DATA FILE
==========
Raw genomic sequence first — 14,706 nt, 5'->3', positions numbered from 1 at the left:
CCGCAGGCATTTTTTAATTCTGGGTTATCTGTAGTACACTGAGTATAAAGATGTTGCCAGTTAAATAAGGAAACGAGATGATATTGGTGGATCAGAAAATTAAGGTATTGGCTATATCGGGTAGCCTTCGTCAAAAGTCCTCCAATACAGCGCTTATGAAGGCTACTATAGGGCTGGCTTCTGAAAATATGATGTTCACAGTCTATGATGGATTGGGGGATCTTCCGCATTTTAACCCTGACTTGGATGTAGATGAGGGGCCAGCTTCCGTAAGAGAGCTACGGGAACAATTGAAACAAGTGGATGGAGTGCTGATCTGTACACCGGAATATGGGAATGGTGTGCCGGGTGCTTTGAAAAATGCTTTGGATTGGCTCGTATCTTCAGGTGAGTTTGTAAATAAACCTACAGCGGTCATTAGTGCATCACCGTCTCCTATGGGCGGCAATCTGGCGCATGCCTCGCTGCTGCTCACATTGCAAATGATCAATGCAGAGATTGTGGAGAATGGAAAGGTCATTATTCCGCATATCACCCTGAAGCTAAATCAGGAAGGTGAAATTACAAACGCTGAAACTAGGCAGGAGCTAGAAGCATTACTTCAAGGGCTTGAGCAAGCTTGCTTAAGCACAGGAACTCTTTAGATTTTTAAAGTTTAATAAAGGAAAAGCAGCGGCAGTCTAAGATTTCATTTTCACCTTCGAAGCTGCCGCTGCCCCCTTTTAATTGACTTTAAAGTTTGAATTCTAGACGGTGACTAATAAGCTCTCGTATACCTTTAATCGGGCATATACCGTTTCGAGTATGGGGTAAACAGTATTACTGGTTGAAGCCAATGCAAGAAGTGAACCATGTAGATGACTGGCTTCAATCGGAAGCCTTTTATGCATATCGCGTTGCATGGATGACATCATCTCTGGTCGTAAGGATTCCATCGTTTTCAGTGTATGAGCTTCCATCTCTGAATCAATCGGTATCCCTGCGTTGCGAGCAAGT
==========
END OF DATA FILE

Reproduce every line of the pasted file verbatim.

Raw genomic sequence first — 14,706 nt, 5'->3', positions numbered from 1 at the left:
CCGCAGGCATTTTTTAATTCTGGGTTATCTGTAGTACACTGAGTATAAAGATGTTGCCAGTTAAATAAGGAAACGAGATGATATTGGTGGATCAGAAAATTAAGGTATTGGCTATATCGGGTAGCCTTCGTCAAAAGTCCTCCAATACAGCGCTTATGAAGGCTACTATAGGGCTGGCTTCTGAAAATATGATGTTCACAGTCTATGATGGATTGGGGGATCTTCCGCATTTTAACCCTGACTTGGATGTAGATGAGGGGCCAGCTTCCGTAAGAGAGCTACGGGAACAATTGAAACAAGTGGATGGAGTGCTGATCTGTACACCGGAATATGGGAATGGTGTGCCGGGTGCTTTGAAAAATGCTTTGGATTGGCTCGTATCTTCAGGTGAGTTTGTAAATAAACCTACAGCGGTCATTAGTGCATCACCGTCTCCTATGGGCGGCAATCTGGCGCATGCCTCGCTGCTGCTCACATTGCAAATGATCAATGCAGAGATTGTGGAGAATGGAAAGGTCATTATTCCGCATATCACCCTGAAGCTAAATCAGGAAGGTGAAATTACAAACGCTGAAACTAGGCAGGAGCTAGAAGCATTACTTCAAGGGCTTGAGCAAGCTTGCTTAAGCACAGGAACTCTTTAGATTTTTAAAGTTTAATAAAGGAAAAGCAGCGGCAGTCTAAGATTTCATTTTCACCTTCGAAGCTGCCGCTGCCCCCTTTTAATTGACTTTAAAGTTTGAATTCTAGACGGTGACTAATAAGCTCTCGTATACCTTTAATCGGGCATATACCGTTTCGAGTATGGGGTAAACAGTATTACTGGTTGAAGCCAATGCAAGAAGTGAACCATGTAGATGACTGGCTTCAATCGGAAGCCTTTTATGCATATCGCGTTGCATGGATGACATCATCTCTGGTCGTAAGGATTCCATCGTTTTCAGTGTATGAGCTTCCATCTCTGAATCAATCGGTATCCCTGCGTTGCGAGCAAGT